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When modding goes bad

Discussion in 'Modding and Hacking - Consoles and Electronics' started by jlosacco, Jan 10, 2017.

  1. thebigman1106

    thebigman1106 Spirited Member

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    tried to do a cex2dex covertion to a 40gb ps3.....bricked it. much to pleasure of the mrs cos the fan was load as a jet engine.
     
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  2. rcade

    rcade Member

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    I had done electronics repair for years, but was completely unprepared to solder in a PS2 mod chip with standard soldering tools. What a nightmare. At some point, I dripped some solder on one of those tiny SMD chips and connected about a hundred traces together. I think I finally got it all cleaned up, but the mod never worked. I decided then that SMD work with non-SMD tools and no magnification is not wise or maybe even possible.

    I also have bricked a Wii by installing the stuff out of order, or the wrong versions...
     
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  3. miloxydia

    miloxydia Rising Member

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    A few years back I thought I fucked up an N64 RGB mod and put the board in my scrap pile, always assumed the video encoder was toast.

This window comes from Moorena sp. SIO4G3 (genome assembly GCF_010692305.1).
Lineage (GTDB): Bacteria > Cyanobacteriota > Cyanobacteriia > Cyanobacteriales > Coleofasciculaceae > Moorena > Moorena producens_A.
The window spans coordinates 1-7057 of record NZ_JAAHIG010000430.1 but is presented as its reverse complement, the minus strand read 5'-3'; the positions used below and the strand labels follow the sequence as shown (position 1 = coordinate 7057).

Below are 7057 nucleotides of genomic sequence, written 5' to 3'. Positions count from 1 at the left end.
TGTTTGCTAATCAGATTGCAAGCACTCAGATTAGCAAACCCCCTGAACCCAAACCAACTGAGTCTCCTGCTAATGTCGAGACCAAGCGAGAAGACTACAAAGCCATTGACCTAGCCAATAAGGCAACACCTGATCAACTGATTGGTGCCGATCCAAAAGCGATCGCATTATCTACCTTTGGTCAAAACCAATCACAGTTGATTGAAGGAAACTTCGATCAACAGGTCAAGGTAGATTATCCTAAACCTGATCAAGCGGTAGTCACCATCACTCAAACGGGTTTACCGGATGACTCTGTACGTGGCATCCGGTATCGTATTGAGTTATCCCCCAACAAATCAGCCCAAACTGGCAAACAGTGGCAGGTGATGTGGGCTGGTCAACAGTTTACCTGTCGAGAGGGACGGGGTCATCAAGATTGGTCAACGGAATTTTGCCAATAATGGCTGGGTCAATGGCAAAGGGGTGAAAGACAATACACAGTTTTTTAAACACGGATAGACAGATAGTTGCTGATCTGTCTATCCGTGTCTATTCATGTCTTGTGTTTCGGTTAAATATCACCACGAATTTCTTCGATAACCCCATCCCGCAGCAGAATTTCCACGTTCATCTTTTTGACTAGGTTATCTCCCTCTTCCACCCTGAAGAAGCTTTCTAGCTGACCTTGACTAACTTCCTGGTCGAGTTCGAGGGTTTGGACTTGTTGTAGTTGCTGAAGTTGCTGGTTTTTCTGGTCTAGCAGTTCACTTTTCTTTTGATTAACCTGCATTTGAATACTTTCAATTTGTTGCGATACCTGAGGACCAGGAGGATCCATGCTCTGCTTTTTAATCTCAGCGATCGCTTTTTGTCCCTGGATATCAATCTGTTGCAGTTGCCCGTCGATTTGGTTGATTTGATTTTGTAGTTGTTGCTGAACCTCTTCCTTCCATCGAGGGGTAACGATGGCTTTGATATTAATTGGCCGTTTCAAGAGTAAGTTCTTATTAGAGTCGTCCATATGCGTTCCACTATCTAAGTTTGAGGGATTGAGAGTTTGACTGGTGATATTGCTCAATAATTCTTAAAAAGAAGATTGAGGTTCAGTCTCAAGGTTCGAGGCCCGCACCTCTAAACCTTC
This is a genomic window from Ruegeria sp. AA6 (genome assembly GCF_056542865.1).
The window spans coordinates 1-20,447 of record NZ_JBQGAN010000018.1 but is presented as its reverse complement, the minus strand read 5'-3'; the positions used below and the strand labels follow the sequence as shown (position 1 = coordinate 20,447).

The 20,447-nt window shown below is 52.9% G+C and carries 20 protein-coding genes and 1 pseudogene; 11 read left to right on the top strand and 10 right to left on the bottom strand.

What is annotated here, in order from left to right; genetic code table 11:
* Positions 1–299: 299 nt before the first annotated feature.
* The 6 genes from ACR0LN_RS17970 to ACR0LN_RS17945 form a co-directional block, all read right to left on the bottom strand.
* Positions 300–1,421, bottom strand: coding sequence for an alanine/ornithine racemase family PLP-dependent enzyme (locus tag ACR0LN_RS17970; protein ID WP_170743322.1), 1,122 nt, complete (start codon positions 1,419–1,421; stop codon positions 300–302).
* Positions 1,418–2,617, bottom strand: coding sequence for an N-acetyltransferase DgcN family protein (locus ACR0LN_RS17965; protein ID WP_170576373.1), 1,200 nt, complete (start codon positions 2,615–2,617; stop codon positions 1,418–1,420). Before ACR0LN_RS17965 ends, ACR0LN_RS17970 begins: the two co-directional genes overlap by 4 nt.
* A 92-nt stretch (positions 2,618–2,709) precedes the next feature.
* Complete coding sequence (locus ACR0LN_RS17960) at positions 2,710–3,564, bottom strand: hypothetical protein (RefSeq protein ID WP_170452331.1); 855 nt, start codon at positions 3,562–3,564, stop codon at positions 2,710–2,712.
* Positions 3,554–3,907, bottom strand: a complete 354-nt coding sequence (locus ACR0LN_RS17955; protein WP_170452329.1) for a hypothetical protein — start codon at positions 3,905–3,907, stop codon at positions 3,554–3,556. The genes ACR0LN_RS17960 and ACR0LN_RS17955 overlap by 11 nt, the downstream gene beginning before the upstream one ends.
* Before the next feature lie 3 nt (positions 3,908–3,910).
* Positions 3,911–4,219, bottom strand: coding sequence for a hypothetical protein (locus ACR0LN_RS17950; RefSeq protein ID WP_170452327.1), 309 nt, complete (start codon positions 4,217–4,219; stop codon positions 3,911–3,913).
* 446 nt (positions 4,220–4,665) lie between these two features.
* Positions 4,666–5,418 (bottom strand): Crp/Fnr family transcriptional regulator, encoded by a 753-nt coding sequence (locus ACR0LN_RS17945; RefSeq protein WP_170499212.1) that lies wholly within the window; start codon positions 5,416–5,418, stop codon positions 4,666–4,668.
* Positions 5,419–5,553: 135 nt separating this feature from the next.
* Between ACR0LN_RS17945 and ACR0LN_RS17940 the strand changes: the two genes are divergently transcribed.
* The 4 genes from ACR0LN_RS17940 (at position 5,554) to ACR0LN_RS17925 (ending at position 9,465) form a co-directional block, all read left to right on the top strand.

Managed to fix the damage and get the RGB working, but it took 3 years to find I could fix it(This is why I now always look over everything)



    Worst lasting damage was re-capping an SNES and ripping off a trace. rip
     
  4. Pingu

    Pingu Active Member

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    I haven't broken anything permanently by modding it but I did lift two traces on my dreamcast when I changed the bios. Had to do some patching for that. I also botched socketing the bios on my Neogeo AES ages ago, apparently damaged a trace that I couldn't see visually. I had to sit with with data sheets for the ROM and M68000 and continuity test the buss and then make a patch.